Analysis: Netanyahu faces further post-election deadlock

Benjamin Netanyahu’s future as prime minister hangs in the balance after Israeli voters delivered another deadlocked election this week. Analysts predict that the country may be returning to the polls – for the fifth time since April 2019 – later this summer.

What happened

  • Overall, 57 percent of Israelis voted for parties which didn’t support Netanyahu remaining as prime minister.
  • Currently, neither Netanyahu’s religious-right bloc, nor parties committed to opposing the prime minister have a clear path to a majority of 61 seats in the Knesset. The pro-Netanyahu forces are on 52 seats (with a potential seven additional seats from Yamina), with their opponents on 57.
  • Likud won 30 seats, with the second-biggest party, the centre-left Yesh Atid, taking 17.
  • The election saw Labor and the left-wing Meretz party perform better than expected. The centrist Blue and White party also polled far stronger than polls had predicted.
  • The far-right Otzma Yehudit and the anti-gay Noam party – part of the Religious Zionism alliance – enter the Knesset for the first time.
  • The deadlock appears to place the Islamist Ra’am party in a pivotal position.

The year that didn’t happen

The results show remarkable continuity with last March’s general election, when the impact of the coronavirus was only starting to be felt and its full impact barely imaginable. “The voters didn’t settle accounts with Prime Minister Benjamin Netanyahu for his flawed, flip-flopping management of the entire coronavirus crisis. Nor did they reward him with enthusiastic support for having obtained the vaccines that ended the lockdowns,” suggested an analysis by Haaretz’s Aluf Benn.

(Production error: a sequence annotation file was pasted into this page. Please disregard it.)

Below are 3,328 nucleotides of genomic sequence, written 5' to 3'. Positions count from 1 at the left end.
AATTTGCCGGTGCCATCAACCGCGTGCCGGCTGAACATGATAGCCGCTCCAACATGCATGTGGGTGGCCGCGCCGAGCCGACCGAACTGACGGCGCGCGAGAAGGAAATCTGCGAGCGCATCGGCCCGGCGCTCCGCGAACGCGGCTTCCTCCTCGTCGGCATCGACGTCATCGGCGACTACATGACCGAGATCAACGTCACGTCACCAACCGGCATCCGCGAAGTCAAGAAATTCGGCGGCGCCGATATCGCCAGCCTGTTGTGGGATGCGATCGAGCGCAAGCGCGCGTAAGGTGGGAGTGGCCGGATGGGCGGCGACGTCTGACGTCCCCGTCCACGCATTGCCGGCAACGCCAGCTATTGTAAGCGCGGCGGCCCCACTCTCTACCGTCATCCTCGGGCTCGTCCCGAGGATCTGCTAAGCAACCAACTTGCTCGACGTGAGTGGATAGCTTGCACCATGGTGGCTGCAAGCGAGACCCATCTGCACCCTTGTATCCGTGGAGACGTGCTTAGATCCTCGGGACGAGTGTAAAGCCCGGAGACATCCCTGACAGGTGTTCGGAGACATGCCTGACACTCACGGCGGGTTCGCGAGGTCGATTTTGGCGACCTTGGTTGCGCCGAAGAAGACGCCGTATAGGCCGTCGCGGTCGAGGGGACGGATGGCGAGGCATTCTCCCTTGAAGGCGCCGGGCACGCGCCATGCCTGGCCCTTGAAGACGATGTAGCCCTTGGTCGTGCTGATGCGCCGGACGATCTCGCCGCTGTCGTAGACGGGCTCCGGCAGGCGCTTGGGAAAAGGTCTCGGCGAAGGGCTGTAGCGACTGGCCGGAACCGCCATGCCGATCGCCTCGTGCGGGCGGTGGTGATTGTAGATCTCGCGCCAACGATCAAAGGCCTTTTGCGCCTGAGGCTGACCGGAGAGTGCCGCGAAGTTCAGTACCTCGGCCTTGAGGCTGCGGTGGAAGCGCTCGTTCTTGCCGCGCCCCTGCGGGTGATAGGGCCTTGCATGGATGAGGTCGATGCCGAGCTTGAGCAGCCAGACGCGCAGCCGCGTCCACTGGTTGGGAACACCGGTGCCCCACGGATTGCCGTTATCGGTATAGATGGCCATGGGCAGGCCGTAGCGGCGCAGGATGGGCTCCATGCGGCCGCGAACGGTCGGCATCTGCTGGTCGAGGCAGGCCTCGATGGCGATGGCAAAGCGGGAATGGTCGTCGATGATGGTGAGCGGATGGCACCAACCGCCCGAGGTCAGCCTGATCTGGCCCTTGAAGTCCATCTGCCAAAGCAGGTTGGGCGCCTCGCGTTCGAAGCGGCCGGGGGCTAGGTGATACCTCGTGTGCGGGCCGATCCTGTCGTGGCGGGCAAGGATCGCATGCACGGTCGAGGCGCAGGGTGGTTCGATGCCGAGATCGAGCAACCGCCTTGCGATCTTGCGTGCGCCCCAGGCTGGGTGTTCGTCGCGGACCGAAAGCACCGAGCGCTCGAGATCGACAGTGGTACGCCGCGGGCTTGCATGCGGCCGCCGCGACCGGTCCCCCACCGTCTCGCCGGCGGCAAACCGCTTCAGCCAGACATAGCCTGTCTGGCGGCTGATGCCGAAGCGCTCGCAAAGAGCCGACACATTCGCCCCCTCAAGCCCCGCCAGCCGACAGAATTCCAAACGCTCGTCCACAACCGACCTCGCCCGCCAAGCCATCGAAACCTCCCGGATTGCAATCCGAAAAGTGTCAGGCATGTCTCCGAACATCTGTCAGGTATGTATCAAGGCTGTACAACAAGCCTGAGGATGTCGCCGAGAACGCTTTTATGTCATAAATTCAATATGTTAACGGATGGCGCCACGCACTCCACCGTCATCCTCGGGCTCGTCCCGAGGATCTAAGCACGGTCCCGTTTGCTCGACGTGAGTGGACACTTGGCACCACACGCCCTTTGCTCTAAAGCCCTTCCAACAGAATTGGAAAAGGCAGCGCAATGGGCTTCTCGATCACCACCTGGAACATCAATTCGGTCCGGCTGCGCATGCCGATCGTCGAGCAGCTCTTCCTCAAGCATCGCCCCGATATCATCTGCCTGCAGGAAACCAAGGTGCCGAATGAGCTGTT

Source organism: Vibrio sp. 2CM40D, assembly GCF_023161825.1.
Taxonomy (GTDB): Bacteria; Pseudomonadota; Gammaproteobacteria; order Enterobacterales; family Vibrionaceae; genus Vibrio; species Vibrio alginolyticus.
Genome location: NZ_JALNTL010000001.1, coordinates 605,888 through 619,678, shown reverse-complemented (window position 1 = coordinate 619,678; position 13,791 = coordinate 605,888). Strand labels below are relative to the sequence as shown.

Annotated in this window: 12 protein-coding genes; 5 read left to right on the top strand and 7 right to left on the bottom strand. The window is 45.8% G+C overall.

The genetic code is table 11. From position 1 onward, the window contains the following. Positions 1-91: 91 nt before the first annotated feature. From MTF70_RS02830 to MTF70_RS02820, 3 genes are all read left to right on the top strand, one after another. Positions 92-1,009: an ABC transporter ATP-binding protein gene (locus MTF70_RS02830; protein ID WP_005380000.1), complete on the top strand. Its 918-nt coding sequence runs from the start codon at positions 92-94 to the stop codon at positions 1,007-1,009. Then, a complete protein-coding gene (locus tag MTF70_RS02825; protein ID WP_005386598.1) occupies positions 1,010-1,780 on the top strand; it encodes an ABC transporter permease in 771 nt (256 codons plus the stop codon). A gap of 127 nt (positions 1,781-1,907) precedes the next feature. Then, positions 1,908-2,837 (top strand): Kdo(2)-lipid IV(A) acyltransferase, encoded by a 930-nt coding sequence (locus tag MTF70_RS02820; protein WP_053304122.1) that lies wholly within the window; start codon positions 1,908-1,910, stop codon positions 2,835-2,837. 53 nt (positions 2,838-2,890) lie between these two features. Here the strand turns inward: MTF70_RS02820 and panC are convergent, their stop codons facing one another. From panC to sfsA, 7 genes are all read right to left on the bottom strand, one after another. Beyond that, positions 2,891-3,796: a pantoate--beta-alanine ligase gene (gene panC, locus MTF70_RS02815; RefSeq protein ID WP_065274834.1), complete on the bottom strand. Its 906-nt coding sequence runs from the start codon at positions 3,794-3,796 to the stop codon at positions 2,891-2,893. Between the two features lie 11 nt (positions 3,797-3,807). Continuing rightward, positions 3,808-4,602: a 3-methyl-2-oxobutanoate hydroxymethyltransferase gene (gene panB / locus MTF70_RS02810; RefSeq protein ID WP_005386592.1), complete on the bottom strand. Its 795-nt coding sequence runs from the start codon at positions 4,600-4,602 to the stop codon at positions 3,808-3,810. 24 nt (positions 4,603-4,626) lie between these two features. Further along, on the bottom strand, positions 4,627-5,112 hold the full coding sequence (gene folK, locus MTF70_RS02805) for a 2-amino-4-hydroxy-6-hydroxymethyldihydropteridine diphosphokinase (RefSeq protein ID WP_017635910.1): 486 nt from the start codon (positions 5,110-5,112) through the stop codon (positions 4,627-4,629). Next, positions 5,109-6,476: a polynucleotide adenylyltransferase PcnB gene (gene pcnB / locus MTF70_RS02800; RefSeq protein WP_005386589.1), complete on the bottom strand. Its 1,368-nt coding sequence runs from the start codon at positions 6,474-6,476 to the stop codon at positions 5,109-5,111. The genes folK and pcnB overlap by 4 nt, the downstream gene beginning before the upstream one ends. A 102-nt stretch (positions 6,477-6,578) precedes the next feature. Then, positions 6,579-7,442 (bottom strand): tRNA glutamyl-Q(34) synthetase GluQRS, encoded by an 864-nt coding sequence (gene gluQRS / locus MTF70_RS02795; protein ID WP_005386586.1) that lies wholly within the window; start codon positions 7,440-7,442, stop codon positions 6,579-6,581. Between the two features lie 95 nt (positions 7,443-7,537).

Agreeing on one thing

The anti-Netanyahu bloc is ideologically disparate – ranging from former Likud minister Gideon Sa’ar right-wing New Hope to the Israeli-Arab Joint List – but is united in its desire to eject the prime minister from power. Labor says it will push a law which would bar criminal defendants – Netanyahu is currently on trial for corruption – from serving as prime minister. Avigdor Liberman, head of the Yisrael Beitenu party, is reportedly also attempting to rally the anti-Bibi bloc around such a move.

Labor and Meretz bounce back

Despite dire pre-election predictions to the contrary, Labor and Meretz were not electorally wiped out.

  • When the election was called in December, Labor appeared in danger of crashing out of the Knesset after months of polling below the threshold following Amir Peretz’s decision last summer to take the party into the Netanyahu-led “unity government”.
  • After Peretz quit, new leader Merav Michaeli waged an energetic campaign which pulled Labor back from the brink. It won seven seats, up from three last March.
  • “Everything Merav tried succeeded,” Nachman Shai, a former Labor MK and candidate this time, said. “Politicians need luck to succeed, and she has it.”
  • In recent weeks, the left-wing Meretz party had also appeared in danger of not making it back into the Knesset. The party’s warnings that, if it were eliminated, Netanyahu would more easily be able to form a government appeared to pay off. Meretz looks set to take six seats.
  • Together, Labor and Meretz won 13 seats – up from seven seats when they ran on a joint slate last March.
  • Both Labor and Meretz also benefitted from Lapid’s decision to run a campaign which attempted to avoid weakening the overall strength of the anti-Netanyahu bloc.

Reformers’ triumph

Newly elected Labor MK Gilad Kariv will become the first non-Orthodox rabbi to serve in the Knesset. The current chief executive of the Reform movement in Israel – a long-standing Labor activist – said his victory means “liberal Judaism will proudly raise its voice in the Knesset and ensure Israel would be the home of all communities that make up the Jewish people and the country’s citizenry”.